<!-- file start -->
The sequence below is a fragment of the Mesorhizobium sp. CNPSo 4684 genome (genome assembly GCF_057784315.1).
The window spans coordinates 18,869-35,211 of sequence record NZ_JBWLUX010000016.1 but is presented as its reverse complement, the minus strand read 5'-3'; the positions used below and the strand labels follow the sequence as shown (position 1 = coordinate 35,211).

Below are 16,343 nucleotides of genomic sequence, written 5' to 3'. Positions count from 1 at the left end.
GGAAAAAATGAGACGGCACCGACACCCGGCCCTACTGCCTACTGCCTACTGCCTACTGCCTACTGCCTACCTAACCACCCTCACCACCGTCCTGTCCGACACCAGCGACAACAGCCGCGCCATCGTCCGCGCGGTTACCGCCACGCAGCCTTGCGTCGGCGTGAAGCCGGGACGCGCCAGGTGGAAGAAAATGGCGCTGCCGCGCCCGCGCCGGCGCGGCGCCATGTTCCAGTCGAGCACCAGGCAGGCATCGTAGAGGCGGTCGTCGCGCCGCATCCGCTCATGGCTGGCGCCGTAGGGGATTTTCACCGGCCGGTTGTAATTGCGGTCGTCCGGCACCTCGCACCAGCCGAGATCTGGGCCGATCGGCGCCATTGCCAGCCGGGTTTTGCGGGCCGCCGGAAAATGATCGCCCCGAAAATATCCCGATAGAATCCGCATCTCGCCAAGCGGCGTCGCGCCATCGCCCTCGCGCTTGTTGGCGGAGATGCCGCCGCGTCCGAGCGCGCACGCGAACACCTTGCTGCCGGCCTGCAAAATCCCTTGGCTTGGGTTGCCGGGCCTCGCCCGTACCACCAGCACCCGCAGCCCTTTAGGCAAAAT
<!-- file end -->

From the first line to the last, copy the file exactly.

The sequence below is a fragment of the Mesorhizobium sp. CNPSo 4684 genome (genome assembly GCF_057784315.1).
The window spans coordinates 18,869-35,211 of sequence record NZ_JBWLUX010000016.1 but is presented as its reverse complement, the minus strand read 5'-3'; the positions used below and the strand labels follow the sequence as shown (position 1 = coordinate 35,211).

Below are 16,343 nucleotides of genomic sequence, written 5' to 3'. Positions count from 1 at the left end.
GGAAAAAATGAGACGGCACCGACACCCGGCCCTACTGCCTACTGCCTACTGCCTACTGCCTACTGCCTACCTAACCACCCTCACCACCGTCCTGTCCGACACCAGCGACAACAGCCGCGCCATCGTCCGCGCGGTTACCGCCACGCAGCCTTGCGTCGGCGTGAAGCCGGGACGCGCCAGGTGGAAGAAAATGGCGCTGCCGCGCCCGCGCCGGCGCGGCGCCATGTTCCAGTCGAGCACCAGGCAGGCATCGTAGAGGCGGTCGTCGCGCCGCATCCGCTCATGGCTGGCGCCGTAGGGGATTTTCACCGGCCGGTTGTAATTGCGGTCGTCCGGCACCTCGCACCAGCCGAGATCTGGGCCGATCGGCGCCATTGCCAGCCGGGTTTTGCGGGCCGCCGGAAAATGATCGCCCCGAAAATATCCCGATAGAATCCGCATCTCGCCAAGCGGCGTCGCGCCATCGCCCTCGCGCTTGTTGGCGGAGATGCCGCCGCGTCCGAGCGCGCACGCGAACACCTTGCTGCCGGCCTGCAAAATCCCTTGGCTTGGGTTGCCGGGCCTCGCCCGTACCACCAGCACCCGCAGCCCTTTAGGCAAAAT